Gruhn Guitars: String Fever!9 March 2011
There are priorities, and then there are bluegrass priorities. For instance, while regular mortals might consider making a house payment a priority, bluegrassers can see the higher value in putting down a deposit on a sweet pre-war Martin— a steal at twelve grand!
When I first got into bluegrass, I was frankly stunned by the prices of instruments. This may be the music of hardscrabble hillbillies, but a decent mandolin or banjo can easily match the cost of very good classical instrument. Which begs the question: are all these friendly folks I meet at jam sessions robbing banks in their spare time?
For those who think I’m exaggerating, consider this: Ron Thomason of Dry Branch Fire Squad offered to trade a small apartment building for a Loar Gibson mandolin— and this was in the 1970’s. Yep, at the upper end of the market for bluegrass instruments, we’re talking about high finance.
Keep this in mind if, while rummaging through your deceased great uncle’s attic, you stumble upon a distressed banjo with the word “Mastertone” on a scuffed up plaque on the resonator. Should you find yourself in this spot, you should either— a) send me that rusty ol’ five-string and not give it another thought or b) take it down to Gruhn Guitars for an appraisal.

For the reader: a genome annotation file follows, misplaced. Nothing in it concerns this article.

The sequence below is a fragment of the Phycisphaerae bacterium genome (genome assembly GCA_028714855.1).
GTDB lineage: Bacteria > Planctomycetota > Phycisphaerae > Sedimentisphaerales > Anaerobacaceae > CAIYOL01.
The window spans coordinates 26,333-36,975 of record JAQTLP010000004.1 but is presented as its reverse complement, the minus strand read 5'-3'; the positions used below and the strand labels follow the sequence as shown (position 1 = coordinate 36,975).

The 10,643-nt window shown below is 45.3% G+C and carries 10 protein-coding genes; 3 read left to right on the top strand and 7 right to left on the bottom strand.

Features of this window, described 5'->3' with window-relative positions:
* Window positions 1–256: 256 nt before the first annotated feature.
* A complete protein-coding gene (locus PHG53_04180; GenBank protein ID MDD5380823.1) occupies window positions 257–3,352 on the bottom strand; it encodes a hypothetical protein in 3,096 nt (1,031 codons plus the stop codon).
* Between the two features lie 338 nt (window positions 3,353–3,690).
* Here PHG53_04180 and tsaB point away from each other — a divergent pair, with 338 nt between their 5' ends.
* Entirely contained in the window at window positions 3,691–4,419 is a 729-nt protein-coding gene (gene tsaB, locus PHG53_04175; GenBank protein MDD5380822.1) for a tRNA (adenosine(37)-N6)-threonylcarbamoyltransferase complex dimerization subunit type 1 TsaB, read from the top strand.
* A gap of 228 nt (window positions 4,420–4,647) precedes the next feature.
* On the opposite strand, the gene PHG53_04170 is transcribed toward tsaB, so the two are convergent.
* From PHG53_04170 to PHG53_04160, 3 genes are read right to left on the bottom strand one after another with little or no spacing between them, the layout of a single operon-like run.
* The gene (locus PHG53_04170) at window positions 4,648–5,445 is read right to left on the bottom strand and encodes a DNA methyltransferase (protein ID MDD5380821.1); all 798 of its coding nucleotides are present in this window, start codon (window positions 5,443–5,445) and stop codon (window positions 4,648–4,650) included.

For the past forty years, Gruhn Guitars has been a clearinghouse for some of the most celebrated and sought after instruments in bluegrass and country music. It is the home base of George Gruhn, a legendary instrument dealer. I paid a visit to Mr. Gruhn’s famous emporium when I visited Nashville last spring. This was just before the flood that wreaked havoc on Music City. I was fortunate enough to meet Walter Carter at the shop. Carter is both a Gruhn veteran and an authority on fine string instruments, having written several books on the subject. After letting our conversation age like a vintage guitar, I have fashioned the exchange into a first installment of Curly’s Q & A, an occasional series of interviews. Have a look!
The shop is located on Broadway in downtown Nashville, just steps from the hallowed Ryman Auditorium, the original home of the Grand Ol’ Opry, and while it is known as a Mecca for collectors, not every rack is filled with priceless booty. The showroom features the good as well as the great: the work of many contemporary instrument makers shares floor space with classic older instruments, so emptying an ATM is not a prerequisite for paying a visit.
Thanks to all the folks at Gruhn Guitar for letting me barge in, and a special tip of the hat to Walter Carter for sharing his knowledge and hitting every one of my questions right out of the park.
Yer Pal— Curly